Italian and Balkan Influences
Istria showcases a fusion of Italian and Balkan influences. Until the early 20th century, Istria was part of Italy, the impact of which still echoes throughout the entire region today. You only have to visit one of the picturesque vineyards or villages to understand why it’s often referred to as the new Tuscany.
Istria’s Italian influence is strongly apparent in its cuisine, and homemade pasta dishes dominate much of the food scene here. The coastal location means shrimp and other seafood dishes are also popular throughout the region.
As the largest city in Istria, Pula is one of the most popular resorts among holidaymakers. Its impressive amphitheatre points towards the city’s Roman history and is an essential point of interest for those who want to learn more about Istria’s past.
Pula also boasts a range of exquisite restaurants serving traditional Istrian cuisine. From Tivoli to Epulon Food & Wine, there are plenty of delightful eateries to explore. And of course, this breathtaking resort isn’t short of beaches. Soak up some rays and relax with a book on Gortan Cove Beach, or head over to Hawaii Beach and enjoy an afternoon of snorkelling.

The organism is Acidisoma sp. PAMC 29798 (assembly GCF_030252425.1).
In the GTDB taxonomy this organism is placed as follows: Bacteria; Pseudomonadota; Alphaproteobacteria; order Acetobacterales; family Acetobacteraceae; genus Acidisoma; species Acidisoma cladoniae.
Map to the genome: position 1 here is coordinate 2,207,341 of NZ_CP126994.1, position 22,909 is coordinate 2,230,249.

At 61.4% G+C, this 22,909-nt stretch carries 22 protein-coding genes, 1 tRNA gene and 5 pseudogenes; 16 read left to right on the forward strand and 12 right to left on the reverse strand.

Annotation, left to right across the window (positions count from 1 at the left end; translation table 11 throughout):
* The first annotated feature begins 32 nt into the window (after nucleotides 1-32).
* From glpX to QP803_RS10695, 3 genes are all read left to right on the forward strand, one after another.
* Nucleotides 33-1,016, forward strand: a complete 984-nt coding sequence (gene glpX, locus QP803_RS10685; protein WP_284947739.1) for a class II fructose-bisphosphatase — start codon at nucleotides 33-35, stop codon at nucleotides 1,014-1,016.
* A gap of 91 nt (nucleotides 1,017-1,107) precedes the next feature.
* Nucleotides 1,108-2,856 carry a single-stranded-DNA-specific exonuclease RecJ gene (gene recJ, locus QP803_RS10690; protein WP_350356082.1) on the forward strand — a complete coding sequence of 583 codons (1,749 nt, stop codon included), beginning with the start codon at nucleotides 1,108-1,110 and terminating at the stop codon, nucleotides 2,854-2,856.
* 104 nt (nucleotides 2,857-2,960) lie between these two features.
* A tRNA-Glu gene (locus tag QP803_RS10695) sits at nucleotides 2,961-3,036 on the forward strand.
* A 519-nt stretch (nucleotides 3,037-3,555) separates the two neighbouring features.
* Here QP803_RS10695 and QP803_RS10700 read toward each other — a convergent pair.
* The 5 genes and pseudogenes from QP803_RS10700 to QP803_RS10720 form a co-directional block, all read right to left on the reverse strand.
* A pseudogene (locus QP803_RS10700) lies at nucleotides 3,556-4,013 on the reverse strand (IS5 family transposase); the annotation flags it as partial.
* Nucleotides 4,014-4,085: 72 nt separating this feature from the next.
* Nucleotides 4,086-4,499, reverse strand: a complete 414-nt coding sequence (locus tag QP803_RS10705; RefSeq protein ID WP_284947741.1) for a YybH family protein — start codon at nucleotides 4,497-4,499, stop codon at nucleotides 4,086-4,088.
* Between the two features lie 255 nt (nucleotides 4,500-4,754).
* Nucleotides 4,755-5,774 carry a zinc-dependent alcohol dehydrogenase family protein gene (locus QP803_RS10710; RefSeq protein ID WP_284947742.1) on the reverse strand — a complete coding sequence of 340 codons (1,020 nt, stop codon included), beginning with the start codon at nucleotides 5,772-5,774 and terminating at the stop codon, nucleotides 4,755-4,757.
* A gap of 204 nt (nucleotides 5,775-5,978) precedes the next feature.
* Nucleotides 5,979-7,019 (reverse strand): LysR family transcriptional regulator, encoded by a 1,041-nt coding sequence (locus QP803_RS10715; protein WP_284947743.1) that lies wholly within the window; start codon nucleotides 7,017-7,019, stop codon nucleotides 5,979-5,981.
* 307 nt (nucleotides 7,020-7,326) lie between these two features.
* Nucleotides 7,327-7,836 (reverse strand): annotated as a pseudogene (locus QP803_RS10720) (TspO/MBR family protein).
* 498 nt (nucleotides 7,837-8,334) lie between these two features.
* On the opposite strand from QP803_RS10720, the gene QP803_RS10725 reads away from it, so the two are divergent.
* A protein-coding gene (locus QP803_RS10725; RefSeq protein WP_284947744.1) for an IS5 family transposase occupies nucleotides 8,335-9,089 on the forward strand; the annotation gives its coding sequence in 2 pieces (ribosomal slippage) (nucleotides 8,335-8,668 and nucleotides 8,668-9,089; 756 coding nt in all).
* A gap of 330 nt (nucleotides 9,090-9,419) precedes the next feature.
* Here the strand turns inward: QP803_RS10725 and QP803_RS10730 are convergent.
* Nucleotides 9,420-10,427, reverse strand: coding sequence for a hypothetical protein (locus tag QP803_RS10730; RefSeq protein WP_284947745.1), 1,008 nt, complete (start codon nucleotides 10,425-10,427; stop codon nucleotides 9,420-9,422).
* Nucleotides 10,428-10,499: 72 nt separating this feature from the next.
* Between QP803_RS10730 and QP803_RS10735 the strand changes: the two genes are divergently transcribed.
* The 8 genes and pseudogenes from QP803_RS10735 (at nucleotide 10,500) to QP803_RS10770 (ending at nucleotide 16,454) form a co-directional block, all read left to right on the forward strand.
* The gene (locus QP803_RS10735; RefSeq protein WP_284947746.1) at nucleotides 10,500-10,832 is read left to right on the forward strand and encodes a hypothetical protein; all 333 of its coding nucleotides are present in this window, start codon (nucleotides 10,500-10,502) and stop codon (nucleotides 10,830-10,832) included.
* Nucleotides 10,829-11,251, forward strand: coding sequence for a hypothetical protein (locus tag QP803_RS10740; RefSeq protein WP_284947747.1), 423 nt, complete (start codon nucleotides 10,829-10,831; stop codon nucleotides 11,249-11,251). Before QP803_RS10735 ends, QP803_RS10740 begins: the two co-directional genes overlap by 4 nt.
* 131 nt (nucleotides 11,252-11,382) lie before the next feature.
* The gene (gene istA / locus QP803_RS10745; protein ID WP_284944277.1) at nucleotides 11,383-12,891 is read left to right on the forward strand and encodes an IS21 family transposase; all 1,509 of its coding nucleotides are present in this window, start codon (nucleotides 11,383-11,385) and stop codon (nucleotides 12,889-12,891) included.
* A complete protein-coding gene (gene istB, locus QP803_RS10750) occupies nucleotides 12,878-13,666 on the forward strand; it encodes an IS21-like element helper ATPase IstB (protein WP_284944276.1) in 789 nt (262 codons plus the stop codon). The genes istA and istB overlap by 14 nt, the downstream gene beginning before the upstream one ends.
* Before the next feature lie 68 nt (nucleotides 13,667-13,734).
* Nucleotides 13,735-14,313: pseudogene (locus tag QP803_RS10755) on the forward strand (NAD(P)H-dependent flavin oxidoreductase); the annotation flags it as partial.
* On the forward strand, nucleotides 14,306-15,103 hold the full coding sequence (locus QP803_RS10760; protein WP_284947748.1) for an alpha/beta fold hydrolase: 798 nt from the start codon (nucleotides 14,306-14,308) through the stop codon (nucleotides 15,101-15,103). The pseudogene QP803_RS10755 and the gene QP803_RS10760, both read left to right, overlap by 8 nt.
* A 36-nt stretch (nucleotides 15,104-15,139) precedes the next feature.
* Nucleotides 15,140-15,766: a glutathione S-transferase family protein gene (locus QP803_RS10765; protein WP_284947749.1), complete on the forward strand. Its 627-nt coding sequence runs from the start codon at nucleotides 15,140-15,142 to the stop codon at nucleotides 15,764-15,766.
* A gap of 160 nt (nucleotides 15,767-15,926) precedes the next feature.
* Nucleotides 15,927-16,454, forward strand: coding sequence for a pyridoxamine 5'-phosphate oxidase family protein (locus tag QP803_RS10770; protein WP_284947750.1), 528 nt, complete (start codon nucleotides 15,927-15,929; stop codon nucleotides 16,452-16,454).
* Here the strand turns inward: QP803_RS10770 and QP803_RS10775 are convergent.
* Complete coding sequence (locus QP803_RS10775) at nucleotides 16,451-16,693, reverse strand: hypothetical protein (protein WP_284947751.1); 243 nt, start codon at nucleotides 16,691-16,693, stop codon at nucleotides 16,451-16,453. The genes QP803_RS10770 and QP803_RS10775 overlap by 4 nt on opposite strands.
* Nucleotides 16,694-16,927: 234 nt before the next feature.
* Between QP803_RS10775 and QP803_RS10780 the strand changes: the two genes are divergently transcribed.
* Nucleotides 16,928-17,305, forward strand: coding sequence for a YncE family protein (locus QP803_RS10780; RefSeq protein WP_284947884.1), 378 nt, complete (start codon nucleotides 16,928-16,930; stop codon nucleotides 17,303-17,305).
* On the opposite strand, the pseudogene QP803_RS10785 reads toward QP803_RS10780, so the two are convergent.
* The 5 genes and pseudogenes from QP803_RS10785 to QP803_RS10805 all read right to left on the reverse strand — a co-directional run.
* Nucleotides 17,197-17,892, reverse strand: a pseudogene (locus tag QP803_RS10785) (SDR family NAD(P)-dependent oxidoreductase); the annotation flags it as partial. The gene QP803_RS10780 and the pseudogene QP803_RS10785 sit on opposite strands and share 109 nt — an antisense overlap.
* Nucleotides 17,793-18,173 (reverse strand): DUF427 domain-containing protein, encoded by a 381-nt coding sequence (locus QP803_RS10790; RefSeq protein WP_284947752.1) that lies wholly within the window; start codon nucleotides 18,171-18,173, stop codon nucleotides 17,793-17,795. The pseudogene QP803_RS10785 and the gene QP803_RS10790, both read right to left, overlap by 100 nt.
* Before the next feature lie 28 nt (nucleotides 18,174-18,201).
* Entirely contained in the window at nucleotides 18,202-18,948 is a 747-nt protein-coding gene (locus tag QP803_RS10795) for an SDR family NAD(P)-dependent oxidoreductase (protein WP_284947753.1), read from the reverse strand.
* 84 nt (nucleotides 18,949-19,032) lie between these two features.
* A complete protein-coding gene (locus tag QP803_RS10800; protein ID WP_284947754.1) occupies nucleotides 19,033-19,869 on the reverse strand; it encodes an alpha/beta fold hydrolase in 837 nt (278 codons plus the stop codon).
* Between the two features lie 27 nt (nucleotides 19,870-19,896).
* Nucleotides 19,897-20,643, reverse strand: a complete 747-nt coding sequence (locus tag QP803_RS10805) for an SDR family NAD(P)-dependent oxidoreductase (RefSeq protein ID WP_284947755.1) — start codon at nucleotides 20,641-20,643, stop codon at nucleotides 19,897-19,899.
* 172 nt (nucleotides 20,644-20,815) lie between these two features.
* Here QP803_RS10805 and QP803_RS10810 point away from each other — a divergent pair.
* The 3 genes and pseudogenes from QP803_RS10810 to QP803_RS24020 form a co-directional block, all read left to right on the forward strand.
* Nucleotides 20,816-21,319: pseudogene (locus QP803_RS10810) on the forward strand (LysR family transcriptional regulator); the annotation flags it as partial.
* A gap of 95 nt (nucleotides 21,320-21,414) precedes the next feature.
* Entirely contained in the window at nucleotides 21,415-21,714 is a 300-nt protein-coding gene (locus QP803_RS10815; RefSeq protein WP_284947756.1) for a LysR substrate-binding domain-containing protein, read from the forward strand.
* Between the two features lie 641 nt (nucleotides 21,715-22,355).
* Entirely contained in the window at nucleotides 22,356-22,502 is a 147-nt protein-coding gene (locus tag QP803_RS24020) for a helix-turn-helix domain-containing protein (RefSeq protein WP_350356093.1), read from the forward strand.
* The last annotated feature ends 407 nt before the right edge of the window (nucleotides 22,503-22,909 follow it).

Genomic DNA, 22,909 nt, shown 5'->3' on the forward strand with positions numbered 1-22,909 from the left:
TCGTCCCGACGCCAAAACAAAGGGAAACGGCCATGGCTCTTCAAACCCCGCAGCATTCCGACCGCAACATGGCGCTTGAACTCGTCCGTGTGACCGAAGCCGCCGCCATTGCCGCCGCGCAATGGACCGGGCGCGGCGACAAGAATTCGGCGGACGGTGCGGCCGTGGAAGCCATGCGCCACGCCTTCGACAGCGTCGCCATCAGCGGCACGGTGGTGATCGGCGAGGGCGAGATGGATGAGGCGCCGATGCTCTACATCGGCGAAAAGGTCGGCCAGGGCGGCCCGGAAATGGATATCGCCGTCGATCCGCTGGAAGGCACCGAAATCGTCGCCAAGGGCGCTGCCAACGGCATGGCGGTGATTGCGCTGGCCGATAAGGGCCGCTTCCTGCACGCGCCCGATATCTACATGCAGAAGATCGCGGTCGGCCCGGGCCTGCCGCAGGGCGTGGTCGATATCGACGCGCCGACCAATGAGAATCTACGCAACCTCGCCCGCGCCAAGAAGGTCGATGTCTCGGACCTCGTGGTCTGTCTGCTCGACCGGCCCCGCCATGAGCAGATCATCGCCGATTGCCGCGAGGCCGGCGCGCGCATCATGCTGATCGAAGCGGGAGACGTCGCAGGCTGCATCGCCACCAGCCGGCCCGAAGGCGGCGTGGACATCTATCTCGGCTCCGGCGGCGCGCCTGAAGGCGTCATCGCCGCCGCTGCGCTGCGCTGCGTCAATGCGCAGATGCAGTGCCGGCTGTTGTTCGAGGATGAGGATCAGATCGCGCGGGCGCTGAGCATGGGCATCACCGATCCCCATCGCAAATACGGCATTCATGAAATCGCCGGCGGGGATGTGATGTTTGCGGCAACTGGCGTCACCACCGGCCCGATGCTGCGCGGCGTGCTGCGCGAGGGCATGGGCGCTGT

Rovinj’s cobbled streets and awe-inspiring architecture charm holidaymakers year after year. This town was originally an island until its narrow channel was filled around 250 years ago.
Rovinj is lively with galleries, cafes and an active fishing port, and there are plenty of sightseeing opportunities available. Gaze up at the Church of St Euphemia – the largest Baroque building in Istria. Or spend some time in the Old Town before heading to the harbour for a bite to eat.
If fun-filled activities are on the itinerary, why not try out scuba diving? Explore the Baron Gautsch wreck and witness the ancient remains of a boat beneath crystal-clear waters. Or for something more laid-back, stroll along the Golden Cape – one of the most beautiful stretches of landscape in Istria.
Ever-popular with sun-seekers, the town of Poreč offers something for families and younger crowds alike. From buzzing cocktail bars to a plethora of rocky and sandy beaches, there are plenty of reasons to visit Poreč.